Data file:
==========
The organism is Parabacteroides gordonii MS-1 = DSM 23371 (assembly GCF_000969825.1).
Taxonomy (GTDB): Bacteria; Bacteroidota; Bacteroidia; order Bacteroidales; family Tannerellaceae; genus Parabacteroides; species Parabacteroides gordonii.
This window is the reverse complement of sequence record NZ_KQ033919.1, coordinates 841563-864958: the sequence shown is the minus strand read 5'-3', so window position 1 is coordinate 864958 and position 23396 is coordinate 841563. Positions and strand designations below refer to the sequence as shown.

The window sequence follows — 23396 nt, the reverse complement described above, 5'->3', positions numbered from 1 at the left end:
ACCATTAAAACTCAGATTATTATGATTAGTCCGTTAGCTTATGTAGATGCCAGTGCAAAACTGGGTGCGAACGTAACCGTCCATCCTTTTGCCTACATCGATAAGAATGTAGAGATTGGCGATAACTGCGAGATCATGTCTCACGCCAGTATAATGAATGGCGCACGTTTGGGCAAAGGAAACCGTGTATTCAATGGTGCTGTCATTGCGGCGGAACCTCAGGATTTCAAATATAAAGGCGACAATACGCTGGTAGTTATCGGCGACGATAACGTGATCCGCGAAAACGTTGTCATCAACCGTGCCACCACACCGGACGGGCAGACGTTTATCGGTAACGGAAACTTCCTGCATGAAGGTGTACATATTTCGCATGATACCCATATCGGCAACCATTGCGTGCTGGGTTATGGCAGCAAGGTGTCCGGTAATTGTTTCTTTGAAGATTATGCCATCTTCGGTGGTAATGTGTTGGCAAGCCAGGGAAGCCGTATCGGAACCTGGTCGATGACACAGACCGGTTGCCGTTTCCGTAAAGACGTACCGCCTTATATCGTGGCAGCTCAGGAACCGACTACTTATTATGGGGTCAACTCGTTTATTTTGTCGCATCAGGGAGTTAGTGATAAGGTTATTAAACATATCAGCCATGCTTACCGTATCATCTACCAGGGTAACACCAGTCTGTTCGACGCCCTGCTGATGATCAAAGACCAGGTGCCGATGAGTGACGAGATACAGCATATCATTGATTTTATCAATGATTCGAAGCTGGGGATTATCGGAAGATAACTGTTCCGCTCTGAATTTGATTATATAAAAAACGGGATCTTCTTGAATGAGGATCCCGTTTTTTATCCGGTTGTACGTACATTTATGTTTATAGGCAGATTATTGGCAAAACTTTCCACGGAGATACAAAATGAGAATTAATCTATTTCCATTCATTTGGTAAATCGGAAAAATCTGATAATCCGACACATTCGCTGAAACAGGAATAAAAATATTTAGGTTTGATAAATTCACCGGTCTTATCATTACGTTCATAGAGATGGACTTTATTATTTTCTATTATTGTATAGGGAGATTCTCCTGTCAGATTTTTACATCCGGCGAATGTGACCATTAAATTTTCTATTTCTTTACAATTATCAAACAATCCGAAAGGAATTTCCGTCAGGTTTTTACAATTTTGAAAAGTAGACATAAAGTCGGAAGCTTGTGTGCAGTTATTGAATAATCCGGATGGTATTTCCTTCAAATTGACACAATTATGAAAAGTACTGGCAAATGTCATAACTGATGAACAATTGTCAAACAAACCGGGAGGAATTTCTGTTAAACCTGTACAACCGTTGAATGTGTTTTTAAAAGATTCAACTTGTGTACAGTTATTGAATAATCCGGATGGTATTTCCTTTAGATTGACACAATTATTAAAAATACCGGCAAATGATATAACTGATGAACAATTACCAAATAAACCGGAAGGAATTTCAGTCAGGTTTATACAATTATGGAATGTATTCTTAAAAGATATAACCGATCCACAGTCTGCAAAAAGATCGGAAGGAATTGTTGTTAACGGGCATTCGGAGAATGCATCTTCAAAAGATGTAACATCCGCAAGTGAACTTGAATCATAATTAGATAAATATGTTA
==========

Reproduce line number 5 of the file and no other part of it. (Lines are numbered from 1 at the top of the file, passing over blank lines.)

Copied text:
ACCATTAAAACTCAGATTATTATGATTAGTCCGTTAGCTTATGTAGATGCCAGTGCAAAACTGGGTGCGAACGTAACCGTCCATCCTTTTGCCTACATCGATAAGAATGTAGAGATTGGCGATAACTGCGAGATCATGTCTCACGCCAGTATAATGAATGGCGCACGTTTGGGCAAAGGAAACCGTGTATTCAATGGTGCTGTCATTGCGGCGGAACCTCAGGATTTCAAATATAAAGGCGACAATACGCTGGTAGTTATCGGCGACGATAACGTGATCCGCGAAAACGTTGTCATCAACCGTGCCACCACACCGGACGGGCAGACGTTTATCGGTAACGGAAACTTCCTGCATGAAGGTGTACATATTTCGCATGATACCCATATCGGCAACCATTGCGTGCTGGGTTATGGCAGCAAGGTGTCCGGTAATTGTTTCTTTGAAGATTATGCCATCTTCGGTGGTAATGTGTTGGCAAGCCAGGGAAGCCGTATCGGAACCTGGTCGATGACACAGACCGGTTGCCGTTTCCGTAAAGACGTACCGCCTTATATCGTGGCAGCTCAGGAACCGACTACTTATTATGGGGTCAACTCGTTTATTTTGTCGCATCAGGGAGTTAGTGATAAGGTTATTAAACATATCAGCCATGCTTACCGTATCATCTACCAGGGTAACACCAGTCTGTTCGACGCCCTGCTGATGATCAAAGACCAGGTGCCGATGAGTGACGAGATACAGCATATCATTGATTTTATCAATGATTCGAAGCTGGGGATTATCGGAAGATAACTGTTCCGCTCTGAATTTGATTATATAAAAAACGGGATCTTCTTGAATGAGGATCCCGTTTTTTATCCGGTTGTACGTACATTTATGTTTATAGGCAGATTATTGGCAAAACTTTCCACGGAGATACAAAATGAGAATTAATCTATTTCCATTCATTTGGTAAATCGGAAAAATCTGATAATCCGACACATTCGCTGAAACAGGAATAAAAATATTTAGGTTTGATAAATTCACCGGTCTTATCATTACGTTCATAGAGATGGACTTTATTATTTTCTATTATTGTATAGGGAGATTCTCCTGTCAGATTTTTACATCCGGCGAATGTGACCATTAAATTTTCTATTTCTTTACAATTATCAAACAATCCGAAAGGAATTTCCGTCAGGTTTTTACAATTTTGAAAAGTAGACATAAAGTCGGAAGCTTGTGTGCAGTTATTGAATAATCCGGATGGTATTTCCTTCAAATTGACACAATTATGAAAAGTACTGGCAAATGTCATAACTGATGAACAATTGTCAAACAAACCGGGAGGAATTTCTGTTAAACCTGTACAACCGTTGAATGTGTTTTTAAAAGATTCAACTTGTGTACAGTTATTGAATAATCCGGATGGTATTTCCTTTAGATTGACACAATTATTAAAAATACCGGCAAATGATATAACTGATGAACAATTACCAAATAAACCGGAAGGAATTTCAGTCAGGTTTATACAATTATGGAATGTATTCTTAAAAGATATAACCGATCCACAGTCTGCAAAAAGATCGGAAGGAATTGTTGTTAACGGGCATTCGGAGAATGCATCTTCAAAAGATGTAACATCCGCAAGTGAACTTGAATCATAATTAGATAAATATGTTA